Pilot's Discretion: Fifty Shades of Flying

Decisions are rarely black and white in the cockpit.

Computer Decision Making Airplane

State-of-the-art cockpit LCD flight instruments made by Lockheed-Martin used by pilots on a Sikorsky MH-60R helicopter.

Will cockpit decision-making ever be left entirely to a computer?iStock

I’ve seen enough over the past few years to reach the conclusion that self-driving cars going mainstream is now a matter of when rather than if. The advanced technology in today’s production vehicles is helping to pave the way. While I haven’t had the chance to use the autopilot feature in a Tesla electric vehicle, I did recently take a new Ford SUV on a road trip and used its driver-assist technology over several hundred miles. This particular model had an advanced cruise-control system that would accelerate and brake automatically to maintain a user-defined distance from the car in front of you. It would also engage the steering system to guide you back into the middle of the lane if you started to drift.

This system still requires the driver to pay full attention to the task at hand, but autonomous cars aren’t far away. As we droned along, I started thinking more about how a computer “thinks” in contrast with a human, and about the inherent limitations of self-driving (and self-flying) technology. As if Mother Nature chose to underscore that point, we drove through a wall of rain, and the automated features were disabled due to blockages of the various sensors. The pseudo-self-driving car recognized its limitations and raised the white flag.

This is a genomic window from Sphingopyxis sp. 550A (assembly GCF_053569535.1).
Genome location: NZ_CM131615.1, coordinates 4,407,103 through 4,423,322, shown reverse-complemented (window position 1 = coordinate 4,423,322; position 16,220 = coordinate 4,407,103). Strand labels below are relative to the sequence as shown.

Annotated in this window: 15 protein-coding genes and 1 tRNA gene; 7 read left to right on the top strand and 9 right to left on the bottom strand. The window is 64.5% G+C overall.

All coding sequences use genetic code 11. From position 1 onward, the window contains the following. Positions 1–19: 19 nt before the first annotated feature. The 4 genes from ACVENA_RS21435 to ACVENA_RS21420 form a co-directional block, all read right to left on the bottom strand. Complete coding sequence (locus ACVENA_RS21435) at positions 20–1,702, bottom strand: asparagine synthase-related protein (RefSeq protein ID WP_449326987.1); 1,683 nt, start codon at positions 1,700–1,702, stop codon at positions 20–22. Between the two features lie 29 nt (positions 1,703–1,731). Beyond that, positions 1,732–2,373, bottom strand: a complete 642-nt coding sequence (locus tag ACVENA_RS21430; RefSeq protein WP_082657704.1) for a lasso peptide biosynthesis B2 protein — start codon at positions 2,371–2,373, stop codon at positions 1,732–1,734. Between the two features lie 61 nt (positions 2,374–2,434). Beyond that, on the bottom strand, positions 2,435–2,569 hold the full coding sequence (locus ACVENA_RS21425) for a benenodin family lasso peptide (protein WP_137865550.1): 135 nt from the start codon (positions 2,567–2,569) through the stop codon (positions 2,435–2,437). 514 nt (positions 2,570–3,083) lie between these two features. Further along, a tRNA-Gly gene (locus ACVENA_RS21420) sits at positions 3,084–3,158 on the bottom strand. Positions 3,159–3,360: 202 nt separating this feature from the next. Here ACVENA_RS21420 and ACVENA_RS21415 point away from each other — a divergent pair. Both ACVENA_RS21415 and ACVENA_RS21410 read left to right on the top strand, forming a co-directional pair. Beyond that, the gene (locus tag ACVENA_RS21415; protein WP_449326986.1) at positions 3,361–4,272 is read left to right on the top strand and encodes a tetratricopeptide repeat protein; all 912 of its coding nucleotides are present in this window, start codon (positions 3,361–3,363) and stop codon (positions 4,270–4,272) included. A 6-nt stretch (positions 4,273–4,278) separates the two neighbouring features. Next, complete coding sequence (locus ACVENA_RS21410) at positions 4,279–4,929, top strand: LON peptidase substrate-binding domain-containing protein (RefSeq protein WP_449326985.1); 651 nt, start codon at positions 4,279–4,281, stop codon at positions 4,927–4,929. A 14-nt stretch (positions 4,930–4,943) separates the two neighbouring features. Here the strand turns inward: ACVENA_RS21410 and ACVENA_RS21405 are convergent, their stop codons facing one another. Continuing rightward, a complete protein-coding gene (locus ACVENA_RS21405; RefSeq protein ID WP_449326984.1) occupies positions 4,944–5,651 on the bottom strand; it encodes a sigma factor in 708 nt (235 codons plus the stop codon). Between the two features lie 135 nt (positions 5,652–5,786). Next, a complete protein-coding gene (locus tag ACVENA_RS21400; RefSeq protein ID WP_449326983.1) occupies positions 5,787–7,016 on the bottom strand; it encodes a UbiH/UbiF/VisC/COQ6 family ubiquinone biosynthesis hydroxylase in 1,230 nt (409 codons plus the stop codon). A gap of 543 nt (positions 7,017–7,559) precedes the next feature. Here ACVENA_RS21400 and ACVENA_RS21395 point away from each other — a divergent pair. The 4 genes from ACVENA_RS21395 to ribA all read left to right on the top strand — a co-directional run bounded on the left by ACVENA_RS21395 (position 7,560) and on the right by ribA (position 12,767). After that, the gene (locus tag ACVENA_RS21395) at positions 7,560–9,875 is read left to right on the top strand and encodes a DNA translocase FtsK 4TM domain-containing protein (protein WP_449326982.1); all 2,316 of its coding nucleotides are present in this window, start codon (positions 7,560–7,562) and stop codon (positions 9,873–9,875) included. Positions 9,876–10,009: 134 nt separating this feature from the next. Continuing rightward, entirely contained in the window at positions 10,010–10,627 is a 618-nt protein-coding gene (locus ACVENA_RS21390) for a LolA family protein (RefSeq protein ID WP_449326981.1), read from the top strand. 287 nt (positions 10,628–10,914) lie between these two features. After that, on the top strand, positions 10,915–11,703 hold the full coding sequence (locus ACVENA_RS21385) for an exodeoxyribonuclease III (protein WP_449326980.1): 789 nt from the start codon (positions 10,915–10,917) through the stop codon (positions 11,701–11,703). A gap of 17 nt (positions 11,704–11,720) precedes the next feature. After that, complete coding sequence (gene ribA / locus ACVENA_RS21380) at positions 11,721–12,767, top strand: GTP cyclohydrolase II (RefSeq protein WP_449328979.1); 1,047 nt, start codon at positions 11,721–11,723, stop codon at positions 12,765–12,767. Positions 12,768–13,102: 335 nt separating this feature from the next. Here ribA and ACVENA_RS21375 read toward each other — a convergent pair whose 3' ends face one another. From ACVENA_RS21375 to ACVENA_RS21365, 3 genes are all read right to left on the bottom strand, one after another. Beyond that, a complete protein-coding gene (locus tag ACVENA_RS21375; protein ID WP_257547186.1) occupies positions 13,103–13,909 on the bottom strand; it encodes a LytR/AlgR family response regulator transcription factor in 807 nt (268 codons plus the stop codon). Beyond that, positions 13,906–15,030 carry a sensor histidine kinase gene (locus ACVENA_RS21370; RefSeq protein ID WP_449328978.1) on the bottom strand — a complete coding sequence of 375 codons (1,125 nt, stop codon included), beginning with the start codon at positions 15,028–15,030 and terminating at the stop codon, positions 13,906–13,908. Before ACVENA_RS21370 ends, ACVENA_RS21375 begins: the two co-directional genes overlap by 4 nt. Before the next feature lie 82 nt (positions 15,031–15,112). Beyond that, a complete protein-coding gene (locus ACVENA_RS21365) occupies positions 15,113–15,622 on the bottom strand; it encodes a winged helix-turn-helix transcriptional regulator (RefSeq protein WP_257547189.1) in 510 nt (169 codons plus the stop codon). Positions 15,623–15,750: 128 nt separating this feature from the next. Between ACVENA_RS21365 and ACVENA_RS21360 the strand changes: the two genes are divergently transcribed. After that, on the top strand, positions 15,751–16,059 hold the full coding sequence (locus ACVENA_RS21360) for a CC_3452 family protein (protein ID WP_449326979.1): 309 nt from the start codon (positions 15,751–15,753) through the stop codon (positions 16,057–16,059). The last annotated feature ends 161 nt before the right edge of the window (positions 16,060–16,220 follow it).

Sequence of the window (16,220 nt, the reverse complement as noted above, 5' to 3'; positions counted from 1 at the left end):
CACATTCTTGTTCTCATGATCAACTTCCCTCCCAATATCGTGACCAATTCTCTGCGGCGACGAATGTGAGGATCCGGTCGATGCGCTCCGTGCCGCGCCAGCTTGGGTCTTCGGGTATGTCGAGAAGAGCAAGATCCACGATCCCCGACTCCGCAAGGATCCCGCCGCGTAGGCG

Computers and automated systems are routinely making a series of binary yes-no decisions, which are only as good as the finite amount of data they have access to. Humans, on the other hand, have vastly larger databases of knowledge and awareness of their surroundings compared to a computer (at least at the present) to help make better-informed decisions. We also have past experiences on which to base our decisions that a computer may not be able to consider, including the ability to account for outcomes such as passenger comfort, safety and even moral obligations.

As automation becomes more common in just about all modes of transportation, I’ve often found myself considering how a computer might handle a given situation if it were in complete control. This has allowed me to gain a fresh look at decision-making across all phases of flight, from preflight planning to handling inflight emergencies, and the reality that there’s rarely a single answer to any given task or problem.

It can be easy to develop the mindset that flying and decision-making are black and white. I unknowingly adopted this approach during my first few hundred hours and took a robotic approach to flying.

As a flight instructor and check airman, I routinely see student pilots take the “if this, then that” approach when presented with an inflight dilemma, and that’s OK. When something abnormal happens, the immediate reaction should be to consult the checklist. Say, for example, you experience a flap-motor failure while maneuvering to enter the traffic pattern. The procedure requires little interpretation and could be accomplished just as easily by a computer-controlled pilot as by a human. Other than verifying that the destination runway still meets the additional landing distance required, there isn’t much left to consider.

It can be easy to develop the mindset that flying and decision-making are black and white. I unknowingly adopted this approach during my first few hundred hours and took a robotic approach to flying, following the same “if this, then that” mentality. That is, until one seemingly simple event changed my perspective.